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Art VS Market


I made a major renewal to my main novel 'Feeding the Urge'. 
New cover, larger page count, and interior design.
But why?
Simple, my creative side won against the marketing one.

In origin, Feeding the Urge (an 80,350 words novel) had a paging of 296. Browsing among similar titles, I found that my book had to compete with cheaper comrades (most were around 8 to 12 bucks for a paperback).
Being new to the self-pub market, I decided to change the fonts and style to lower the number of pages and had it sold at a competitive price of $ 10.00.
Nonetheless, times are changing and readers, too.
70% of American readers download their books on portable electronic devices (Kindle, Nook, iPads, etc.) mostly because of cheaper prices - with promotions you can even get free e-books - and storage capacity. The same trend goes on in the UK and Germany.
However, I'm a big fan of printed paper; love holding in my hands a physical copy, sniffing its aroma and looking at it standing on a bookshelf.

Last month I received a copy of Feeding. 
And was immediately disappointed.
171 pages of tightly fitted words, each one stumbling on the other, with readability deign of a legal agreement document. The cover looked cheap, out of a copy shop.
Had I spent seven months conceiving my monster to have it look like that?
No way.
My artist side kicked in; I sedated my creature and had it again back at surgery. New cover, a more professional interior, added an introduction, an author biography, and general editing of the front matter. Then, I went for the meat. Returned the fonts to Times New Roman (12 points, bold), added a blank page after each chapter; allowing the story to flow more fluidly, and finally won against a personal curse (the first line of my novel always came out corrupted by Word, no matter how many times I had corrected it, this darn 'auto-correct' typo kept showing in all versions).
I took some rest and that's when my marketing side blew in.
'Now it's going to cost more! Nobody's going to buy your book when they can get novels at 10, even as low as 7 bucks,' it whispered.
So what?
I don't care. That's my baby lying on the trestle table; I promised it a great look and all the skills and attitude it deserves. Let it cost 100, I don't care. Nobody's going to buy it? Whatever.
They'll buy the eBook version (less than a cup of coffee at Starblokes, if you ask), they'll pirate it, they'll do whatever they want. I want my physical copy to look good; as good as one of Crichton's trade paperback, as good as a real damn book, not something out of the corner copy shop.
'You'll have to order another proof copy,' protested Market-Head.
I'll do. I want it. I want my book to look perfect; for my readers and me. Listen, you logical-minded number-crunching fiend, there are people out there who care for a nice-looking book. Should they like my Kindle or Nook version, they will buy it in physical form. Because that's what I do when I really enjoy a book; I want to touch it.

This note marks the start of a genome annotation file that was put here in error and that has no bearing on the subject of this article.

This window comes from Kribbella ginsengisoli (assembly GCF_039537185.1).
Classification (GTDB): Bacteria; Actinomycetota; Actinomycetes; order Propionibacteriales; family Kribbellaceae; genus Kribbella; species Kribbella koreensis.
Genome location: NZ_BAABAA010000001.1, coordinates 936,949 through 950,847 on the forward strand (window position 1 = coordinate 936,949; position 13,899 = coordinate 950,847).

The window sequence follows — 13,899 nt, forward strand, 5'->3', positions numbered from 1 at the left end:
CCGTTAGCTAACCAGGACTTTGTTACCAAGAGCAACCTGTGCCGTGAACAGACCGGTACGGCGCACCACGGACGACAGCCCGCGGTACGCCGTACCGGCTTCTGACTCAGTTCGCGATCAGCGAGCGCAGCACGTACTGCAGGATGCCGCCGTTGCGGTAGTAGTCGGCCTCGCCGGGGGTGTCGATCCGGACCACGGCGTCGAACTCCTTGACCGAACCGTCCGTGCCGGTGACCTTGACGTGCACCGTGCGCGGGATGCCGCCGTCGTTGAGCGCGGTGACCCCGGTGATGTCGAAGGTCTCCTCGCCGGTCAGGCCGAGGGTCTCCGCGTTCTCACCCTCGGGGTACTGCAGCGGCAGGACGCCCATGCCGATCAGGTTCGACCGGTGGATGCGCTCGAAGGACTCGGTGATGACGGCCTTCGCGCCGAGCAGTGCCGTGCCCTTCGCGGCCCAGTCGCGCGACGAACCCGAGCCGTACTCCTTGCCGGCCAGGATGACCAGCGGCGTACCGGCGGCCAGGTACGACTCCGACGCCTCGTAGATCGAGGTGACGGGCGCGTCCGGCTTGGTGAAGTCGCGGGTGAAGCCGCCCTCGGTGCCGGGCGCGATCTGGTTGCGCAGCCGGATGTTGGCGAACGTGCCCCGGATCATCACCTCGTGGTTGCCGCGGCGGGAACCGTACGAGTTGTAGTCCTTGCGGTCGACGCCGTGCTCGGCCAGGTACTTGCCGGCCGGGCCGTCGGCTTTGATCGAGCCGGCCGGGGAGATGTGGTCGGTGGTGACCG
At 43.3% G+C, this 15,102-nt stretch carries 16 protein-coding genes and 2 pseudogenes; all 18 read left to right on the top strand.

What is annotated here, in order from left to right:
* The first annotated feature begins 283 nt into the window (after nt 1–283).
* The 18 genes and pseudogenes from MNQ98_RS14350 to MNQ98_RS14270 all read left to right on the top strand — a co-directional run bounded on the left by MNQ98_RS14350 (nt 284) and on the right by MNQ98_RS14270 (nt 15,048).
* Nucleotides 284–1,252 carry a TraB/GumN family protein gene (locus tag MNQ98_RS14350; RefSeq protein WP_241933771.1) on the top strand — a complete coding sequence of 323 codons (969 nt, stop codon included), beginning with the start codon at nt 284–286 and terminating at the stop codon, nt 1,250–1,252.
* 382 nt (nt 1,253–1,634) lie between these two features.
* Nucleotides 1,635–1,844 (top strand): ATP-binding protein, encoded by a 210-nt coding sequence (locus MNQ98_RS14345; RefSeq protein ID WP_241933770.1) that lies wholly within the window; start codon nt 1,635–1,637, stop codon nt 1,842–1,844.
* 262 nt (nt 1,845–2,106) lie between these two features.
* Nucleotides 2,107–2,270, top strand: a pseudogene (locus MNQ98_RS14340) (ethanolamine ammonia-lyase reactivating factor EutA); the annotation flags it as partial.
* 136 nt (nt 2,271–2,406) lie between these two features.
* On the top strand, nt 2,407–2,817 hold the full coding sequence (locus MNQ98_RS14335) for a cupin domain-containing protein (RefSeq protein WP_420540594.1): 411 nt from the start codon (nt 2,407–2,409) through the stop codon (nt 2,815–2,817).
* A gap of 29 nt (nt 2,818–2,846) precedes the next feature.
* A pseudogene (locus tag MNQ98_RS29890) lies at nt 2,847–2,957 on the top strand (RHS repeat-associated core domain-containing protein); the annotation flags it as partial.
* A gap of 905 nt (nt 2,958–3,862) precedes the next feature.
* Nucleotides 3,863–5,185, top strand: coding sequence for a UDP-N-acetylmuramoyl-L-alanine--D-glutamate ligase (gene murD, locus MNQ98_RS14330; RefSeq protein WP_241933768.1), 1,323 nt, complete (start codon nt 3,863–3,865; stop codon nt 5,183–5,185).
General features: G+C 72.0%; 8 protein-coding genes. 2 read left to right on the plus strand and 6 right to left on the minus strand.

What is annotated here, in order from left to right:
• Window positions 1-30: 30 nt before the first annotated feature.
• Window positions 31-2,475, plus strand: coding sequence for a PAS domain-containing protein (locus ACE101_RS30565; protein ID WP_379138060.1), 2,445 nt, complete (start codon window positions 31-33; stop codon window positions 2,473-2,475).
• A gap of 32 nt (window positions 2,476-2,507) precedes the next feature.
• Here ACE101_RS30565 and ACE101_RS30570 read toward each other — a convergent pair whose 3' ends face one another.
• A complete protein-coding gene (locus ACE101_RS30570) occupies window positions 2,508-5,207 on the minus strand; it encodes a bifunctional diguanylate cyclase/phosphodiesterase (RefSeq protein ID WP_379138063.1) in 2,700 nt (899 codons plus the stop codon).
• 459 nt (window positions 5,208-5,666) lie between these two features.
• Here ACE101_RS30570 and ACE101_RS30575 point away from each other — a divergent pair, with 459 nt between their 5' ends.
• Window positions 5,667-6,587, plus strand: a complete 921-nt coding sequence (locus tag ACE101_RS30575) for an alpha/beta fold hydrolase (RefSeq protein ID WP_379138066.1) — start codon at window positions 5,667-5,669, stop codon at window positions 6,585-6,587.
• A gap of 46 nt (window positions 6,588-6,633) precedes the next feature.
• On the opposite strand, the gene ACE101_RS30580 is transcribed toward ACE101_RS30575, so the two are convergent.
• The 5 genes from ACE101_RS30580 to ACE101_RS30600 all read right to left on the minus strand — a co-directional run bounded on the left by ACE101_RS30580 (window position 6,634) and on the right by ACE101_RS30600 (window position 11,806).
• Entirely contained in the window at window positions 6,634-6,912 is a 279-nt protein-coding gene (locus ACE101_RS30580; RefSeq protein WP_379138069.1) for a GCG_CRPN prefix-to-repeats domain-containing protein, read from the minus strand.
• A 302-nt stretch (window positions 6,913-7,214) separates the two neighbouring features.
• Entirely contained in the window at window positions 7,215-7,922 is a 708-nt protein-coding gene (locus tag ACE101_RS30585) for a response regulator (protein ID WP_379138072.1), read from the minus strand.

Maybe, no one is going to pay 15 bucks for my paperback edition right now, but in the near future, when they'll do, I want them to get in their hands a paragon of the paper industry, something I want to be proud of.
So shut up and lemme work.

Feeding the Urge is now as it should have been from start: 300 pages long, with all the right info at the right place.
Buy it or don't buy it, I like it that way.

I know being an Indie must be a balance between good writing and sly marketing skills, but if you are an artist can’t allow your first creature to look poor in front of your eyes; let it have a professional cover, some good editing, and a wonderful pagination.
You deserve it.


Guest post by Jeffrey Kosh. Jeffrey Kosh is the pen name of an American horror author now living in Thailand. He had various art experiences, before discovering his love for writing fiction. His various careers have led him to travel extensively worldwide, developing a passion for photography, wildlife, history, and popular folklore. All these things heavy influenced his writing style. Extroverted in public, he is very private in his work, preferring complete isolation to ‘tune’ his mind to the ‘Great Tales Radio’. He believes stories are already out there, waiting to be put on paper.

Where to buy Feeding the Urge



1 comment:

  1. Hello, Jeffrey. Thanks so much for sharing such valuable insights. So glad your inner artist won out, as the new cover IS splendid! Congratulations and wishing you wonderful success with this new print edition!

    FYI: Aesthetics pushed me to go indie for my astrology book because paintings are integral to the content (and the cover). It took 15 months of working with the publisher to get the layout and look just right, and we had to price it as an art book because every page is full color. Worth it? YES.

    So thanks again for affirming the artist inside each of us. Right on! (And "write on!")

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